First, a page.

Depending on the laws in your state and the specific circumstances surrounding your divorce, the opposing lawyer may have the right to depose your new partner. Your spouse’s legal representative might even summon your new partner to provide testimony during the trial. Needless to say, this can be an extremely unpleasant experience for everyone involved.
Through depositions, lawyers aim to uncover various details, such as when the relationship began, whether it is sexual in nature, if any marital assets were transferred to the new partner (e.g., through gifts), how much money was spent on dating this person, and whether any statements made in court by either party could be used against them.
Even if everything seems fine, dating while the divorce is still pending can add unnecessary aggravation, pressure, and potentially make the divorce process more complex and expensive. However, for those who simply cannot wait, here are some guidelines to consider when dating while going through a divorce:
The Dos and Don’ts of Dating During a Divorce
Don’t even think about dating until you have physically separated from your spouse. The judge (or your spouse) may attribute the failure of the marriage to the new partner, which could result in a judge awarding more of the marital property to your spouse, depending on the laws in your state.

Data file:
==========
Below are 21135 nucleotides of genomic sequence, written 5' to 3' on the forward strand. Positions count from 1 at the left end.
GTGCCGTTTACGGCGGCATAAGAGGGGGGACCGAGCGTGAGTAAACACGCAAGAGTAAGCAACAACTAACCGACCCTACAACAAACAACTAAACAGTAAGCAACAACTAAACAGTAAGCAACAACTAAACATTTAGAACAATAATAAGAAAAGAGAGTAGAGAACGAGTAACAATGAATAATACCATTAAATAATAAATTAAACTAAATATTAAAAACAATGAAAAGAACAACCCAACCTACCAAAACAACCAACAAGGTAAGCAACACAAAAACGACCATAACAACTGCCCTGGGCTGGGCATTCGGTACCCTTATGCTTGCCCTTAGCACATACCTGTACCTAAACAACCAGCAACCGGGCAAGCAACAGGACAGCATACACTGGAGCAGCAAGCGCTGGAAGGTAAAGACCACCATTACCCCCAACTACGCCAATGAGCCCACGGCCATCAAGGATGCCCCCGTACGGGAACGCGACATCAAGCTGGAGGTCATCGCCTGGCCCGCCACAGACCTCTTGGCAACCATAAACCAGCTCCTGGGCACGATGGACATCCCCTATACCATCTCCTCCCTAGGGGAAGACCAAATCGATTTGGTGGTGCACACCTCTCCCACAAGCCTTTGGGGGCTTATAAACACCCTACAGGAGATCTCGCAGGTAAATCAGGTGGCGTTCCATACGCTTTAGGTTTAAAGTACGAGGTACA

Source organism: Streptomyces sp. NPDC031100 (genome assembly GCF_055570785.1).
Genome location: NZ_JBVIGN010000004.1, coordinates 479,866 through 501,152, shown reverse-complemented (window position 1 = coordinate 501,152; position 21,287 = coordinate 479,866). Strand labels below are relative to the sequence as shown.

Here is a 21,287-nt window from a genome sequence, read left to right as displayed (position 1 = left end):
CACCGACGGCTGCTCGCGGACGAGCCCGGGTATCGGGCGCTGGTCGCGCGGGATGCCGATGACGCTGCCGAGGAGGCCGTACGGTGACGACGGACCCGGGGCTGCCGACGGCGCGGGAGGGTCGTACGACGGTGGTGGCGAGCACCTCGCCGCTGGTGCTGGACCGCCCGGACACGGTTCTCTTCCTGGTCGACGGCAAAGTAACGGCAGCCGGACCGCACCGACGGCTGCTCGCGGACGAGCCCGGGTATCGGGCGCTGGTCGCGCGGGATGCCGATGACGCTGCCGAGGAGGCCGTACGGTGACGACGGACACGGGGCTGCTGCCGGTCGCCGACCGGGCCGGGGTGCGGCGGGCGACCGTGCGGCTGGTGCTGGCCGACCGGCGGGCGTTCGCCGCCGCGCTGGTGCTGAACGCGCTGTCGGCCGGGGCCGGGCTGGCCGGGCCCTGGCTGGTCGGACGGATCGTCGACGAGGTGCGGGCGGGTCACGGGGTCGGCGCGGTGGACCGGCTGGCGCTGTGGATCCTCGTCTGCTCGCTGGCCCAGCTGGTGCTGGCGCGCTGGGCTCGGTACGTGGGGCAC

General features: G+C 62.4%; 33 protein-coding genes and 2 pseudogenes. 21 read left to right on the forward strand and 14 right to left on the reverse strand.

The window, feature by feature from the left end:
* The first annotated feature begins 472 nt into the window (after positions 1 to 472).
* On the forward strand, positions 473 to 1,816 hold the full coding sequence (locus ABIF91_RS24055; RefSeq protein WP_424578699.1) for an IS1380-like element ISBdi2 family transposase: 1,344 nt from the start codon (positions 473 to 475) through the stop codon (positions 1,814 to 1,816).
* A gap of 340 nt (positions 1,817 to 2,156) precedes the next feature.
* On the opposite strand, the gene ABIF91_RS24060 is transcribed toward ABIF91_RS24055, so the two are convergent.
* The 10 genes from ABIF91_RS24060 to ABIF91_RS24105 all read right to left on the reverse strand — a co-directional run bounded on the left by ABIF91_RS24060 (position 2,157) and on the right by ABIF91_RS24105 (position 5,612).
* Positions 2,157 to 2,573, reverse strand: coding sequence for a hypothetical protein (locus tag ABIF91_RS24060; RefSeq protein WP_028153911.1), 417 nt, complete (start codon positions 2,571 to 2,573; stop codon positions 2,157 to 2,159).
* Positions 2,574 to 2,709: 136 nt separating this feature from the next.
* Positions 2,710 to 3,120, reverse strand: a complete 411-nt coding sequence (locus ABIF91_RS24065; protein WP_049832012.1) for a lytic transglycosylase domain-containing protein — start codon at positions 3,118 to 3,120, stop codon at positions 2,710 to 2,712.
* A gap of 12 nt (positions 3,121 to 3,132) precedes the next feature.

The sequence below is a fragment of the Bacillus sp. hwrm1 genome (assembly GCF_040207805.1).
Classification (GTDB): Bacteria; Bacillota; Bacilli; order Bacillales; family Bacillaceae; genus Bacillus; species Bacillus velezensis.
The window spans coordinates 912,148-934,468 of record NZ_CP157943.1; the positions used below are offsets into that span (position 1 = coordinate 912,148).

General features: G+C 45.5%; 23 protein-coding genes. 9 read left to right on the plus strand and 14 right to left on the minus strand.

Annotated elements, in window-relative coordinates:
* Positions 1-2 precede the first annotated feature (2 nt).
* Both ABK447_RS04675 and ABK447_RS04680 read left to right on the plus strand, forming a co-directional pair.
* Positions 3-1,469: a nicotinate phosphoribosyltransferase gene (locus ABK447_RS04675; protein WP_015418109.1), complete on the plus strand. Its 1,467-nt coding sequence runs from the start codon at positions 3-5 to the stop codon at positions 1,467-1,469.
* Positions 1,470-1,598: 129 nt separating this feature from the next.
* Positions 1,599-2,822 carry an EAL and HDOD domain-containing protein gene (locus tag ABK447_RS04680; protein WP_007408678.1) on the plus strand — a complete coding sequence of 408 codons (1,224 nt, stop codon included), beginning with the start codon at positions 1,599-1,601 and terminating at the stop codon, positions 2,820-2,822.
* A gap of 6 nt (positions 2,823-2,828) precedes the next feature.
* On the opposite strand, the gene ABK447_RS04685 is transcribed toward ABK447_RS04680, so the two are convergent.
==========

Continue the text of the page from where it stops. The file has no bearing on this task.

Date with extreme caution once you are officially separated. Be especially mindful when around your children. Avoid doing anything in front of them that you would be embarrassed to discuss in front of a judge. Refrain from introducing your children to your new partner, as this may cause irritation for your ex-spouse and further distress your children. It is not advisable to expose young children to new partners, as this decision could jeopardize your future custodial rights. Wait until after the divorce is finalized to start dating, and only introduce your children to a new partner after you have been dating for at least 6 months.
Avoid getting pregnant or impregnating anyone until your divorce is officially finalized. Pregnancy can delay the proceedings until the baby is born, allowing the court to determine paternity, custody, and support requirements.
Follow these dating do’s and don’ts throughout your divorce:
- Do make friends in groups and avoid exclusively pairing off with anyone.